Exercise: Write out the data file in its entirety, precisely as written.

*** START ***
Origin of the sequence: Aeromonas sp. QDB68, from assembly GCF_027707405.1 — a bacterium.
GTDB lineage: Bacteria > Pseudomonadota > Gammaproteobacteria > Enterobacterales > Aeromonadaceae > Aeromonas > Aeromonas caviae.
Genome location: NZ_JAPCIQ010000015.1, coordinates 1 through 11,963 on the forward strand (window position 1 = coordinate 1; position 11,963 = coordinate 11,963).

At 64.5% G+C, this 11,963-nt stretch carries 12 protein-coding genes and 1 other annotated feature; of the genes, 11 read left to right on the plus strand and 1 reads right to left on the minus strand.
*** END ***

Origin of the sequence: Aeromonas sp. QDB68, from assembly GCF_027707405.1 — a bacterium.
GTDB lineage: Bacteria > Pseudomonadota > Gammaproteobacteria > Enterobacterales > Aeromonadaceae > Aeromonas > Aeromonas caviae.
Genome location: NZ_JAPCIQ010000015.1, coordinates 1 through 11,963 on the forward strand (window position 1 = coordinate 1; position 11,963 = coordinate 11,963).

At 64.5% G+C, this 11,963-nt stretch carries 12 protein-coding genes and 1 other annotated feature; of the genes, 11 read left to right on the plus strand and 1 reads right to left on the minus strand.